Morality dictates that you lie to police or ICE agents if they ask you for information about an undocumented neighbor. But be aware of the risks: Trump’s mass deportation order provides for criminal penalties for Good Samaritans “who facilitate [illegals’] presence in the United States.”

Finally, if you’re a deportation thug you must quit your job. Needing to earn a living does not absolve you from accountability for wrongdoing. Death camp guards and slave catchers had bills to pay too. They could tell themselves that what they were doing to get by was lawful. But it wasn’t right — and a lot of people knew that at the time.

Consider, for example, the case of Guadalupe García de Rayos. After 22 years in the U.S. — her parents brought her to the U.S. from Mexico when she was 14 — she was arrested by ICE agents in Phoenix, who deported her in 24 hours. She left behind two U.S.-born children, both citizens. How can those ICE idiots live with themselves?

It is better to sleep under a bridge and starve to death than to participate in a mass-scale deportation program targeted at the most vulnerable members of society — and the most law-abiding (except for their presence in the U.S.). On the other hand, there is incredible power in refusing to obey an immoral order. How long would Trump’s mass deportations — or his presidency — last if thousands of police officers and ICE agents were to call press conferences and resign rather than deport an innocent family?

(Ted Rall is author of “Trump: A Graphic Biography,” an examination of the life of the Republican presidential nominee in comics form. You can support Ted’s hard-hitting political cartoons and columns and see his work first by sponsoring his work on Patreon.)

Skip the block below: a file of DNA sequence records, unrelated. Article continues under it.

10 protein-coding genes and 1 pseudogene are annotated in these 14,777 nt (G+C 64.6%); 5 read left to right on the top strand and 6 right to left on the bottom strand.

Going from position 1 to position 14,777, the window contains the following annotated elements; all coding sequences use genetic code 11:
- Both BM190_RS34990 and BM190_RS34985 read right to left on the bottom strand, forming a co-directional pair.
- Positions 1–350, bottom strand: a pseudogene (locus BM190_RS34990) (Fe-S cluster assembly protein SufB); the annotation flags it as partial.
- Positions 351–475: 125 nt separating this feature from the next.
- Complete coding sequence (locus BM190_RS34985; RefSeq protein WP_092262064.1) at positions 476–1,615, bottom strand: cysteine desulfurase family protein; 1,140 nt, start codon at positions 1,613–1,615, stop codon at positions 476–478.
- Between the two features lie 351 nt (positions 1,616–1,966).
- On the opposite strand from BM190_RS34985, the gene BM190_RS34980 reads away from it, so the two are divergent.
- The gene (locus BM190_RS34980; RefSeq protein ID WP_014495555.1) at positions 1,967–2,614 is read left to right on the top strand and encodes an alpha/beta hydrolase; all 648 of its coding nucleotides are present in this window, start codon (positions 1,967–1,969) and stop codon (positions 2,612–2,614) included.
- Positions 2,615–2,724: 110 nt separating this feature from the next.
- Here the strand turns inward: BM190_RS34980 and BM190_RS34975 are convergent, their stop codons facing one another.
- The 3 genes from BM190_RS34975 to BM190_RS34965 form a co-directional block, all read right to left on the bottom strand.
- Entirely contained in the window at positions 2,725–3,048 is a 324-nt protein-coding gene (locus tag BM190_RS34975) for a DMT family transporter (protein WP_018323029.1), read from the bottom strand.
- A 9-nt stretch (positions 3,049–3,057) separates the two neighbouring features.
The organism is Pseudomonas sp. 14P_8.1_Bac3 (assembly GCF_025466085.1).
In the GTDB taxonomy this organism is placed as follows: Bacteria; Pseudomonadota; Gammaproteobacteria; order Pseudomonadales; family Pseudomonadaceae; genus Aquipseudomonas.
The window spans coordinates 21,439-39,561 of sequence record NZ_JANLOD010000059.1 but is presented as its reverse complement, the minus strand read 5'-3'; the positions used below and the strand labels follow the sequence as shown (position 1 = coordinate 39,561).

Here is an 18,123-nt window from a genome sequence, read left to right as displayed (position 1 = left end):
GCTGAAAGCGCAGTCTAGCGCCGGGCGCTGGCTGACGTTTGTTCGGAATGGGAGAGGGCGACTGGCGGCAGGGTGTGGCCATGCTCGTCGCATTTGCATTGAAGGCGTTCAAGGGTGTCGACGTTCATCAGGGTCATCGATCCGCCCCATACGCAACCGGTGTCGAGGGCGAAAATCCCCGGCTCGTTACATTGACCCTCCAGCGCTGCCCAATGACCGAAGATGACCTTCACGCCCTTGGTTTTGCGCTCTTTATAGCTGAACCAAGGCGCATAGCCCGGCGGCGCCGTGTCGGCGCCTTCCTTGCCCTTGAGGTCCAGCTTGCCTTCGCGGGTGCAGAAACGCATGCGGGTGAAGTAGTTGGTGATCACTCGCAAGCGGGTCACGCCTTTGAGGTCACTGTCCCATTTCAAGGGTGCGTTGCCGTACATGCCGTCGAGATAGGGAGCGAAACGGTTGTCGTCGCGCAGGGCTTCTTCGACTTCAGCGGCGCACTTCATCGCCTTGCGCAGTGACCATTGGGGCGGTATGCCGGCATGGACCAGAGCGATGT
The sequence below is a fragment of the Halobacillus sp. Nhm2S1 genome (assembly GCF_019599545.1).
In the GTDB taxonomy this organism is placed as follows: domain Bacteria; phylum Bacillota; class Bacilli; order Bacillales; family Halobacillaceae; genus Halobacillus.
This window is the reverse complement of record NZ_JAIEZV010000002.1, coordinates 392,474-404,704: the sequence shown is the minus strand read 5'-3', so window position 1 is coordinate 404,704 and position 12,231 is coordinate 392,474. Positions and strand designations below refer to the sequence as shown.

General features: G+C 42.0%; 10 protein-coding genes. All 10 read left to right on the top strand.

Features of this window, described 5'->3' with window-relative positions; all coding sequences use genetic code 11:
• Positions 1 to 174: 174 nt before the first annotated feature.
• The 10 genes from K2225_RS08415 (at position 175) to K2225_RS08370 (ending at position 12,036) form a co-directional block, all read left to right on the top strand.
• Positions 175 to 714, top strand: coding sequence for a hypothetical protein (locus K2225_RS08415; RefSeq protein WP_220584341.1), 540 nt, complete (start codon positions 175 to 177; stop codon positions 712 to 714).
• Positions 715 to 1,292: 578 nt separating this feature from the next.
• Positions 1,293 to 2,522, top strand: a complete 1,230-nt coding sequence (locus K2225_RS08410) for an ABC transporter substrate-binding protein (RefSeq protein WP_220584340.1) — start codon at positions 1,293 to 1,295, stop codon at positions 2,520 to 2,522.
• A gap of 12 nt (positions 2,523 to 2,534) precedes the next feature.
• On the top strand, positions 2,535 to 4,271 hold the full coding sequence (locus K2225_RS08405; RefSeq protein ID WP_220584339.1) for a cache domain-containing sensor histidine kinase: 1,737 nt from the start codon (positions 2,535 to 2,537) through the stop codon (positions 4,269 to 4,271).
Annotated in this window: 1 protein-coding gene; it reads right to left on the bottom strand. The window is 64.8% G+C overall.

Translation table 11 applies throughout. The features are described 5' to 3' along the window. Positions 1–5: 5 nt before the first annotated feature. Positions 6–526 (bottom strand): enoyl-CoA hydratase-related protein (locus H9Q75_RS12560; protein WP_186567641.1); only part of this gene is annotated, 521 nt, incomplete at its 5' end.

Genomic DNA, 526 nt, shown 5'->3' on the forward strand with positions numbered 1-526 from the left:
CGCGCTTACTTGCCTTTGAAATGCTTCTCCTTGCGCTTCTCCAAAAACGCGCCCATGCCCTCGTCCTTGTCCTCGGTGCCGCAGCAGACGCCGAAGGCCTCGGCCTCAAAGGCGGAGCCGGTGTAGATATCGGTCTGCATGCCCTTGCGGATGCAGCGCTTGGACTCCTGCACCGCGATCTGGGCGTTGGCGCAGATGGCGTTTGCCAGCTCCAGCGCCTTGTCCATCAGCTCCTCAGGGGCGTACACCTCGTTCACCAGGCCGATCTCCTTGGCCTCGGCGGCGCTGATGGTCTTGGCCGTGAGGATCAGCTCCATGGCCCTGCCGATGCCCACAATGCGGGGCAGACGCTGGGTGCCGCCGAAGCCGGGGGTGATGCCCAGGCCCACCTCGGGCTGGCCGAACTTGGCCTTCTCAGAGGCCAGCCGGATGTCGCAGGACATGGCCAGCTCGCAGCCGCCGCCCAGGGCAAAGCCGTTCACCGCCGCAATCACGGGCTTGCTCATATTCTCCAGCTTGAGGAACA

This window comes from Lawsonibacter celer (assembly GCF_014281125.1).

SYNDICATED COLUMN:
Donald Trump Isn’t Bluffing About Deporting 11,000,000 People

During the run-up to America’s war against Iraq, I told audiences that Bush would certainly win reelection. Some people broke down in tears.

That’s my job: telling people things they prefer not to hear, especially about the future. Being Cassandra isn’t much fun. Because we live in a nation in decline and yielding to incipient fascism, the more I’m right — i.e., most of the time — the more I annoy my readers.

So please believe me when I say this gives me no pleasure: Donald Trump isn’t bluffing when he threatens to deport the estimated 11 million people living in the U.S. illegally.

Are you undocumented? Prepare to go underground.

Are your papers in good standing? Are you a good person? Prepare a hiding place in your home.

Dark days are ahead.

Do not take comfort in the fact that Trump flip-flops on all sorts of issues. Contrary to his initial, typically strident position on abortion, the master demagogue now says women needn’t fear imprisonment if they terminate their pregnancy (unless he changes his mind again). Even his much-ballyhooed Great Wall of Trump along the Mexican border may wind up as half a wall. He does this a lot.

But there’s no way he’ll back away from mass deportations.

Why are deportations different? Radical nativism, as defined by this promise to deport illegal immigrants, every single one of them, defined his campaign from the start. It’s why he’s here. It’s why he won.

Reneging on deportations would be like Bernie Sanders asking Goldman Sachs for donations or Hillary Clinton changing her gender — it would betray the raison d’être of his campaign. He can’t back down without losing most of his support.

The optics of the biggest forced population movement since those carried out by Hitler and Stalin would be awful. Police kicking down doors. Women and children dragged off in the middle of the night. Neighbors, friends, colleagues, lovers, spouses — disappeared.